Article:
Self-driving vehicles will be ready to roll next year, though the work to make them affordable to individual consumers is still “in the first inning,” according to the CEO of a company working on the technology.
Initial autonomous auto customers will be businesses deploying delivery vehicles and robot taxis, Kevin Clark, chief executive officer of Aptiv Plc, said in an interview Monday. Companies are motivated to eliminate the cost of drivers and better equipped to afford expensive self-driving tech than consumers.
“When you look at the commercial market — areas where you have a driver in a vehicle — there is financial incentive to use autonomous driving,” said Clark, whose company, previously called Delphi Automotive Plc, began trading under the Aptiv name Tuesday. “Those customers are willing to pay a much higher price.”
Delphi split into two companies this week, with Aptiv focusing on connected and autonomous cars and spinoff Delphi Technologies Plc specializing in gasoline and electric powertrains. The split seeks to capitalize on the changing dynamics of the auto sector, where suppliers with expertise in self-driving technology and electrification have become hot commodities within an industry preparing for upheaval.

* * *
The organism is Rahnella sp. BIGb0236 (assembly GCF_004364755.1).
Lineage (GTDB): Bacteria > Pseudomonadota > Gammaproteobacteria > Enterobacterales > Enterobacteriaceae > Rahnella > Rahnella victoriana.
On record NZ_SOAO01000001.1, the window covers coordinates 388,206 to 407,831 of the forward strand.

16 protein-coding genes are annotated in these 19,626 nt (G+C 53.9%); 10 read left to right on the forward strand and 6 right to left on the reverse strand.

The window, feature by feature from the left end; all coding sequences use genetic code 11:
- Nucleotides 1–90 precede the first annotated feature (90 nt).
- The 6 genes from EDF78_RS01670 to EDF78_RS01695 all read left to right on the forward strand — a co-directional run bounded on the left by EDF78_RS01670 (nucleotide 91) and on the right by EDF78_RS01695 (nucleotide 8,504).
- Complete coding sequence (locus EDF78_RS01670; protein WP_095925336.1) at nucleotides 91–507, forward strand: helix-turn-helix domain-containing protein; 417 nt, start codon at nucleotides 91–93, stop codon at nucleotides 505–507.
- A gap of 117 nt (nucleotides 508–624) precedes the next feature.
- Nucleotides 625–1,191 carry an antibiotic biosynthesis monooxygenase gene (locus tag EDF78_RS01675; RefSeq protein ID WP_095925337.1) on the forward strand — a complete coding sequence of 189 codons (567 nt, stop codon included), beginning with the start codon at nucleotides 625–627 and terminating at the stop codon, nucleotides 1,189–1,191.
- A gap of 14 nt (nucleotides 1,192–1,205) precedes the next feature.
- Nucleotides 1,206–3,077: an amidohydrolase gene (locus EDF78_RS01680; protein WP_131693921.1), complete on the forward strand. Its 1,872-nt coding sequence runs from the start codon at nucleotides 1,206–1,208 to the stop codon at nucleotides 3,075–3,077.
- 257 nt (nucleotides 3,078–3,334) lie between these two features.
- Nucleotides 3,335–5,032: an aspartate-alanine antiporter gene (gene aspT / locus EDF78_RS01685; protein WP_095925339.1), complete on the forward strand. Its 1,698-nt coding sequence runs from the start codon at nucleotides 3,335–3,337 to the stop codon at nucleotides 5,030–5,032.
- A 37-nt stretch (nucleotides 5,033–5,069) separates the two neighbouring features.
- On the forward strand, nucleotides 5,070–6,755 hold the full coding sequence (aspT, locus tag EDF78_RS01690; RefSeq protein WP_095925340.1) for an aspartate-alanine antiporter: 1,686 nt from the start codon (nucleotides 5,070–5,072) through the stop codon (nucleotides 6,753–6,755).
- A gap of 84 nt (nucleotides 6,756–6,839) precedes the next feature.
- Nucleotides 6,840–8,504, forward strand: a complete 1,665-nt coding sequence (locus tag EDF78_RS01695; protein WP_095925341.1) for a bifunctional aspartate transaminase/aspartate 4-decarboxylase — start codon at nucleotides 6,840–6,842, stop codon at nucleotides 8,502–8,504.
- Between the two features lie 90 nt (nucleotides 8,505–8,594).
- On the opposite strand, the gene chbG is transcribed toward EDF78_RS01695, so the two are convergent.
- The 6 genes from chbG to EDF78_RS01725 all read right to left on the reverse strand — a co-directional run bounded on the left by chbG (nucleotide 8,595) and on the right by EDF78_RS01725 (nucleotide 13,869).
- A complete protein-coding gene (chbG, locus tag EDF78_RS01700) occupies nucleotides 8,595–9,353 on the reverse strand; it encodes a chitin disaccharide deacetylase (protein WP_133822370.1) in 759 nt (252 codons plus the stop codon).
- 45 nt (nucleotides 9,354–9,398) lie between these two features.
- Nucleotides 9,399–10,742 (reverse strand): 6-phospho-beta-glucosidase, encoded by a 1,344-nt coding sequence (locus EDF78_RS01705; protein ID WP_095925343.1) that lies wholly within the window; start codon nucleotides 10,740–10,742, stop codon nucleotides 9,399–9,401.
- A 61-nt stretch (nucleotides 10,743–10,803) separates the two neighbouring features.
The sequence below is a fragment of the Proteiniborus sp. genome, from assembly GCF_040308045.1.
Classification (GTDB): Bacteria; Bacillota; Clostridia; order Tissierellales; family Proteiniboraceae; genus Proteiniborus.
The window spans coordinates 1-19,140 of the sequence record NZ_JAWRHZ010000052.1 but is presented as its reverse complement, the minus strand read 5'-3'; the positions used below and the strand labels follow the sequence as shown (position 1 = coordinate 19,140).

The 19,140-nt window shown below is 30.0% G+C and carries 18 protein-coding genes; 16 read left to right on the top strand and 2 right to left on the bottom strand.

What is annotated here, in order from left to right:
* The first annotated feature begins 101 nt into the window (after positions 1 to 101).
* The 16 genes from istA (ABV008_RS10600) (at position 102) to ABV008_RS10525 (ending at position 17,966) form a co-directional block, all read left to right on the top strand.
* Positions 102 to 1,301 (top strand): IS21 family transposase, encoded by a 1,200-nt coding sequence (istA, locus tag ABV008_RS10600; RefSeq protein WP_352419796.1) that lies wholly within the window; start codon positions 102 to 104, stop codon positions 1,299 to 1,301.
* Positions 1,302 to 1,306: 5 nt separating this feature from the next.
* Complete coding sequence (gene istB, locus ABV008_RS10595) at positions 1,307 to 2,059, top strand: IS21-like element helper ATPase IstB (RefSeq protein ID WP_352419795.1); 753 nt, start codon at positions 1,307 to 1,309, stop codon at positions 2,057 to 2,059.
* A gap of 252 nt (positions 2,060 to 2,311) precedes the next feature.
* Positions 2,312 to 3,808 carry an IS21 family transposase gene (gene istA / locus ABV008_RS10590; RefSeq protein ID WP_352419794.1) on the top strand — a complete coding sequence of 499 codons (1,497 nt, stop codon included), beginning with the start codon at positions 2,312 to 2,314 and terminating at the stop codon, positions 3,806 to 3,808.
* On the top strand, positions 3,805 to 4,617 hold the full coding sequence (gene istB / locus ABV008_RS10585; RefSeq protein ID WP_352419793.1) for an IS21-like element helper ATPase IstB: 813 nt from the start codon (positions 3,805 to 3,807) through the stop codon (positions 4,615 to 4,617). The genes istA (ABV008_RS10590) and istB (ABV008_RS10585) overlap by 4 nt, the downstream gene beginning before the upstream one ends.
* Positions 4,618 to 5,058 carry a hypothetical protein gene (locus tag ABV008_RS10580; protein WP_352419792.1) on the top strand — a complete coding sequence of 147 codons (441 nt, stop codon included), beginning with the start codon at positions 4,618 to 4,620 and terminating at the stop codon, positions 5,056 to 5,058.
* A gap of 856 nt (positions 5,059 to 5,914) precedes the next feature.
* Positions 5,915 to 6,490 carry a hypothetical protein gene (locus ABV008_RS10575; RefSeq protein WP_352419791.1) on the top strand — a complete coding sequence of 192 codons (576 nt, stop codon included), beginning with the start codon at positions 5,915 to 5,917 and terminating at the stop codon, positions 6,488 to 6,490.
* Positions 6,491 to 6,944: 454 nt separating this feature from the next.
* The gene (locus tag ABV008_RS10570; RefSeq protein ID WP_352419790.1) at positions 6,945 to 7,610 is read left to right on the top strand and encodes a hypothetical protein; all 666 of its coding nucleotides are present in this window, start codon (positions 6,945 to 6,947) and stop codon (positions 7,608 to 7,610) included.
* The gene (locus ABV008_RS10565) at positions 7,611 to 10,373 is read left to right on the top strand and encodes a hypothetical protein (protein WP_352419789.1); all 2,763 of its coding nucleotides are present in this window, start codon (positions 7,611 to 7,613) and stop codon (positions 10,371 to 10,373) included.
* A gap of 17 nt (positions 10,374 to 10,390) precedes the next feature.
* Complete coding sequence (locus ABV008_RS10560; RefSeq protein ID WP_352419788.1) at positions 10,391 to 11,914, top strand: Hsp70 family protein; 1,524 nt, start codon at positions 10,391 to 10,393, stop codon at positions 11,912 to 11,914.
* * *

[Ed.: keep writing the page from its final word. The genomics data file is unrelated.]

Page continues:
General Motors Co., which has promised to add 20 all-electric vehicles by 2023, last week said it will put robot taxis on the road in 2019. Waymo, the autonomous car unit of Google parent Alphabet Inc., has surpassed 4 million miles in road tests and promises to soon offer its driverless vehicles to the public.
A market for individual buyers to purchase self-driving vehicles won’t start developing until after 2025, Clark said, as rising sales to commercial customers help to lower the costs of a key component called lidar, a laser radar that bounces light off objects to assess shape and location. Today’s lidar, which involves moving mechanical parts, helps drive up the cost of self-driving systems to $80,000 to $150,000. That price will fall to $5,000 by 2025, Clark said.
The consumer market will develop once lidar is packaged in a solid state, without moving parts that wear out, he said.
Prior to the spinoff that lead to the creation of Aptiv, Delphi Automotive had been snapping up startups that would help it transform into a software company focused on autonomous vehicle systems. It agreed to pay $450 million in October to buy Boston-based self-driving startup NuTonomy Inc. to speed up the introduction of a robotaxi test fleet in Singapore and add to its engineering headcount.
Aptiv is working on a self-driving system with Intel Corp. and its Mobileye unit that’s slated to go on sale to carmakers in 2019. Earlier this year, Delphi also joined with BMW AG, Intel and Mobileye to form a consortium to create fully autonomous driving systems.